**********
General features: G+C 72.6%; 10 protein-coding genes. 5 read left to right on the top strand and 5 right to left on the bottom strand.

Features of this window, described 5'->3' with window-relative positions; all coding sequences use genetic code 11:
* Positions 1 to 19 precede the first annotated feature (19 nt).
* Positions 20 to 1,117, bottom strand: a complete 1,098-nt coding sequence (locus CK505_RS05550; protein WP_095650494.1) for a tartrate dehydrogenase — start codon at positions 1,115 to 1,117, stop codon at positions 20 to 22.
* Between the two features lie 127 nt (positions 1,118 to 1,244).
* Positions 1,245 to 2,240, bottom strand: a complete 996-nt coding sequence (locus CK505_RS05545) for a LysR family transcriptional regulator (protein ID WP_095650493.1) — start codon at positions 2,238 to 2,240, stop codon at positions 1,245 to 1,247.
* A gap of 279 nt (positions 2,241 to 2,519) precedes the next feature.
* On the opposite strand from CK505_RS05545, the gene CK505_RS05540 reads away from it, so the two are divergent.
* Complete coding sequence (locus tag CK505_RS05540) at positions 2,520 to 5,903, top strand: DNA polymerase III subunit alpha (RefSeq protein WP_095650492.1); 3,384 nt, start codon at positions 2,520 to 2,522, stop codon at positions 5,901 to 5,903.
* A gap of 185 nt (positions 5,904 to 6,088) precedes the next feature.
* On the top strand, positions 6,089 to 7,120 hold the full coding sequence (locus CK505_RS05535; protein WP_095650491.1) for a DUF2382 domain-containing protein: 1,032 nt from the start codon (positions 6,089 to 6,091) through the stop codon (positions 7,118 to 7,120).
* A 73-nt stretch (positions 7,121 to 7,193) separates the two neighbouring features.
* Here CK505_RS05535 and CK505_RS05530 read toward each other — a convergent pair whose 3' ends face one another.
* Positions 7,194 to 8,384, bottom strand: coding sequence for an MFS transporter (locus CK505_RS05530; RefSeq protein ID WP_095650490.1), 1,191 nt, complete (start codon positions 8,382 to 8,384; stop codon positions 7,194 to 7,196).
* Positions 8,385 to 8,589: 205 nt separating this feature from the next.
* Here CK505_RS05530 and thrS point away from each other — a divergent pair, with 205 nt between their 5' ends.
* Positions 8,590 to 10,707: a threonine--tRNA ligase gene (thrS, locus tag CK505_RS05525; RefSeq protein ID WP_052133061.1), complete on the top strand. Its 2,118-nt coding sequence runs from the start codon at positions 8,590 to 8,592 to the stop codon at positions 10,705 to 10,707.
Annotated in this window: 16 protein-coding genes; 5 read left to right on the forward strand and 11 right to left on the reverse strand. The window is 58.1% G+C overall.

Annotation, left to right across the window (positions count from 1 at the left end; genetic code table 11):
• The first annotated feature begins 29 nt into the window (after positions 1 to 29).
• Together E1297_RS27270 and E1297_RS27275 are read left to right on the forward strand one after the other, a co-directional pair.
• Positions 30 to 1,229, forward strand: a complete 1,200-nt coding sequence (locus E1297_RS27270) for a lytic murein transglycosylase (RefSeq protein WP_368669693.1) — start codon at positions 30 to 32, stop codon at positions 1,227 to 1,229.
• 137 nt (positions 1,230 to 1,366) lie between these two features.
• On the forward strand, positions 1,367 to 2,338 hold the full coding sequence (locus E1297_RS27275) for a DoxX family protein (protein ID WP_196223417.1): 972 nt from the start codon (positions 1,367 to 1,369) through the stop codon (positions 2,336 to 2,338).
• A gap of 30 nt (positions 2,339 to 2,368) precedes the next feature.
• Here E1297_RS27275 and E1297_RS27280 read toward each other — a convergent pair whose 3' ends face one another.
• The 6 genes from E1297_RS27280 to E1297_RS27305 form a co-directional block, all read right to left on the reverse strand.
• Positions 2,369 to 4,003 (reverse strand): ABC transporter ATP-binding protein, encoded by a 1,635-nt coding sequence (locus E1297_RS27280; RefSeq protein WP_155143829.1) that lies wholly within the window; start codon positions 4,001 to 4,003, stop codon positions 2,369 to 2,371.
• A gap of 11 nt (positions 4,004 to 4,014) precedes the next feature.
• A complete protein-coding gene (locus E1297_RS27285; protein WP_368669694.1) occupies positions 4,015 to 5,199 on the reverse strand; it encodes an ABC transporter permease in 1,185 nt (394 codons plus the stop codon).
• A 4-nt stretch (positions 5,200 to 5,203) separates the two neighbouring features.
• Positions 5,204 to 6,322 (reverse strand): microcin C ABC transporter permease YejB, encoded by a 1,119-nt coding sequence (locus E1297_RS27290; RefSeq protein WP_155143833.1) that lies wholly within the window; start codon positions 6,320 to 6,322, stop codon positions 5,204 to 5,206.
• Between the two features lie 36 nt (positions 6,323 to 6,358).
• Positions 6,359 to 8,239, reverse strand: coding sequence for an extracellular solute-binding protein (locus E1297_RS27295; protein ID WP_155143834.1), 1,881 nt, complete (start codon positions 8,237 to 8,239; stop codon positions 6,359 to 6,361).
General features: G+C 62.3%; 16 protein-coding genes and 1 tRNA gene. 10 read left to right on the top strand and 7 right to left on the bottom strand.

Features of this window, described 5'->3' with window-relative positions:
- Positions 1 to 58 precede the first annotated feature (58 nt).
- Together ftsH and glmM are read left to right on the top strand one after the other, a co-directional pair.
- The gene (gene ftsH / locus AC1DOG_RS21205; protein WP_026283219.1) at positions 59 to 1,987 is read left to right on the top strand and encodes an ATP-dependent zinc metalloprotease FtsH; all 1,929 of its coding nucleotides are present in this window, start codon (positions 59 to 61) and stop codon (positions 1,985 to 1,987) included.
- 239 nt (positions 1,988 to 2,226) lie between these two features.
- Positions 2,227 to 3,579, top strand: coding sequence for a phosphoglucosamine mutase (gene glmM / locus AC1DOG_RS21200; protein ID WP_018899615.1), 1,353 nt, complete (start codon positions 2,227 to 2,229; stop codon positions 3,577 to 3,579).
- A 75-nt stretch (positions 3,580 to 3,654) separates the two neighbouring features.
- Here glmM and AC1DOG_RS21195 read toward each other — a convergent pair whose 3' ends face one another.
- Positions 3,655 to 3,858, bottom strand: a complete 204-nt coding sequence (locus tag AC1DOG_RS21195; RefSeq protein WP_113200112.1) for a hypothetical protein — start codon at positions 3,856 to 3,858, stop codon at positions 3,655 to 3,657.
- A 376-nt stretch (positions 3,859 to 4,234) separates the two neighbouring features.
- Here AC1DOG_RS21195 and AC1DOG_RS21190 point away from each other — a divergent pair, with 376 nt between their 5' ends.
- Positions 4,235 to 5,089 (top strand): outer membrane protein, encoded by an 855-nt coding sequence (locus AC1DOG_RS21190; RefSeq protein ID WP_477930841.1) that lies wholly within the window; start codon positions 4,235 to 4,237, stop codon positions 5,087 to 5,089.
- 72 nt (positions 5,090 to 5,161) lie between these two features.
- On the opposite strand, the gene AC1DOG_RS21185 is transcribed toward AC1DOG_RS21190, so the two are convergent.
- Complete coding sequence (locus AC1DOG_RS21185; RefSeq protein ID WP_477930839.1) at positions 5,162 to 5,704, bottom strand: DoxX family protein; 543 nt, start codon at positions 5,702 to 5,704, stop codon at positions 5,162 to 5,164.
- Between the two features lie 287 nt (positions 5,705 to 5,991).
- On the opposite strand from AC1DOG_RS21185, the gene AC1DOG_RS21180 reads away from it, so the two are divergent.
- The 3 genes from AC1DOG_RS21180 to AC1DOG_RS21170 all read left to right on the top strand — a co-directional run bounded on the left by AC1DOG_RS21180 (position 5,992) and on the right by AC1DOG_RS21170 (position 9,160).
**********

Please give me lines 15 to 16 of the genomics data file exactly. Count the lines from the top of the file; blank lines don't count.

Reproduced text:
* Positions 8,385 to 8,589: 205 nt separating this feature from the next.
* Here CK505_RS05530 and thrS point away from each other — a divergent pair, with 205 nt between their 5' ends.